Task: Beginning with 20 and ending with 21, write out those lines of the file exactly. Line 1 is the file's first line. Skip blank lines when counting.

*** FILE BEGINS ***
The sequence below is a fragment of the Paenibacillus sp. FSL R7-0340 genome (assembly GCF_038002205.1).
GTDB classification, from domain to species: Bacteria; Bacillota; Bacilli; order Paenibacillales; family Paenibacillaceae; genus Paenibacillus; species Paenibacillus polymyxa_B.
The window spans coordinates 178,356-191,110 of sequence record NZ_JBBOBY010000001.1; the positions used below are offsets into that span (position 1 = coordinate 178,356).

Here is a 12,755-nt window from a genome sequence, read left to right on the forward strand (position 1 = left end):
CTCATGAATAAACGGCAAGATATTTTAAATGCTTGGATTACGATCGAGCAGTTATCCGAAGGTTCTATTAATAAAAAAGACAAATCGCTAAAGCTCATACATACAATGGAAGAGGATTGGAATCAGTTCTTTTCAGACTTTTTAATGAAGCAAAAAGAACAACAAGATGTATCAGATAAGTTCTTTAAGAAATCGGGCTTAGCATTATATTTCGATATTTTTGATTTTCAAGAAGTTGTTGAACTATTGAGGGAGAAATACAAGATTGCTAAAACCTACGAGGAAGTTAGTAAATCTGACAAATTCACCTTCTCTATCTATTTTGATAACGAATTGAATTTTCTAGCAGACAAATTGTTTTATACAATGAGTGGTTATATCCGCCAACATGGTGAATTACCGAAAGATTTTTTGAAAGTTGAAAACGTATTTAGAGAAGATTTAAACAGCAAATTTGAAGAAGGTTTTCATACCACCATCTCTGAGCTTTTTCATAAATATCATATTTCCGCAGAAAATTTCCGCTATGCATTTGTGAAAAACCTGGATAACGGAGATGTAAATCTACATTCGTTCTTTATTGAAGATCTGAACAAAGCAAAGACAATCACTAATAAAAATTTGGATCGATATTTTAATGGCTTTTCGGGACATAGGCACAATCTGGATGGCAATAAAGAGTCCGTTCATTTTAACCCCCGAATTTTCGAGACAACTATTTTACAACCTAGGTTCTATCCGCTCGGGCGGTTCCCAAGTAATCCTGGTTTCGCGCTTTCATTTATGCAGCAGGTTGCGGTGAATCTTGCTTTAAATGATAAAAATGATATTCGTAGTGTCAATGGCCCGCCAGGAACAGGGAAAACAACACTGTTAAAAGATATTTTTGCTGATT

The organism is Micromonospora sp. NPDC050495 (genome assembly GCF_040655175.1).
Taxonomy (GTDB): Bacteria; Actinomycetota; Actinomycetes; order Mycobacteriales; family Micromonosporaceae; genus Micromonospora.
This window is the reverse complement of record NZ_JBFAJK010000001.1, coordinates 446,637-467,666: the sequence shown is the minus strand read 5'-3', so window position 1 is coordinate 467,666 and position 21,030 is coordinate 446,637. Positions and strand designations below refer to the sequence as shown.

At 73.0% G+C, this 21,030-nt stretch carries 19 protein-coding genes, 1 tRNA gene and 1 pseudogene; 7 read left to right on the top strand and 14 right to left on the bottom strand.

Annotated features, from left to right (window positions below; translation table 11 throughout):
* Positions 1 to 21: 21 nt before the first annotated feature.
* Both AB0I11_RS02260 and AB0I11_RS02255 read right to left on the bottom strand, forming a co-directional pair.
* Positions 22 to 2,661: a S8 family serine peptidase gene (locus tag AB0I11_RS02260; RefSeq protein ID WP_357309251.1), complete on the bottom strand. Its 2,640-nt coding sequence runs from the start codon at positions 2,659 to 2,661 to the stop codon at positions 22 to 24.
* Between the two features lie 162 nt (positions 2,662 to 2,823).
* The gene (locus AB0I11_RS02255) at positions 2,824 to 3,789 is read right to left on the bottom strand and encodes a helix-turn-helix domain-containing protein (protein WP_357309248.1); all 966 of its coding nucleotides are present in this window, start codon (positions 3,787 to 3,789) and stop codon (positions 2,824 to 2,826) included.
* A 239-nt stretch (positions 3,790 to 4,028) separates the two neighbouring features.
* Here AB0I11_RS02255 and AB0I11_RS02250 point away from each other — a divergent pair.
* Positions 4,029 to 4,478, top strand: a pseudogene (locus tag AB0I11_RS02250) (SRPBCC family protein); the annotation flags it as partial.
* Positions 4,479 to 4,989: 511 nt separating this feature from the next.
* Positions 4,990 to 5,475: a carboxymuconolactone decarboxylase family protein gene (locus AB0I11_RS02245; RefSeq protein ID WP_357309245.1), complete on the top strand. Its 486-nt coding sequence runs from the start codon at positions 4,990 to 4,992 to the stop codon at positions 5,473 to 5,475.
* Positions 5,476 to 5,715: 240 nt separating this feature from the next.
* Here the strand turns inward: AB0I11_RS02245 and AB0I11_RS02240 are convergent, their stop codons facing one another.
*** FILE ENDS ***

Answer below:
* Positions 4,990 to 5,475: a carboxymuconolactone decarboxylase family protein gene (locus AB0I11_RS02245; RefSeq protein ID WP_357309245.1), complete on the top strand. Its 486-nt coding sequence runs from the start codon at positions 4,990 to 4,992 to the stop codon at positions 5,473 to 5,475.
* Positions 5,476 to 5,715: 240 nt separating this feature from the next.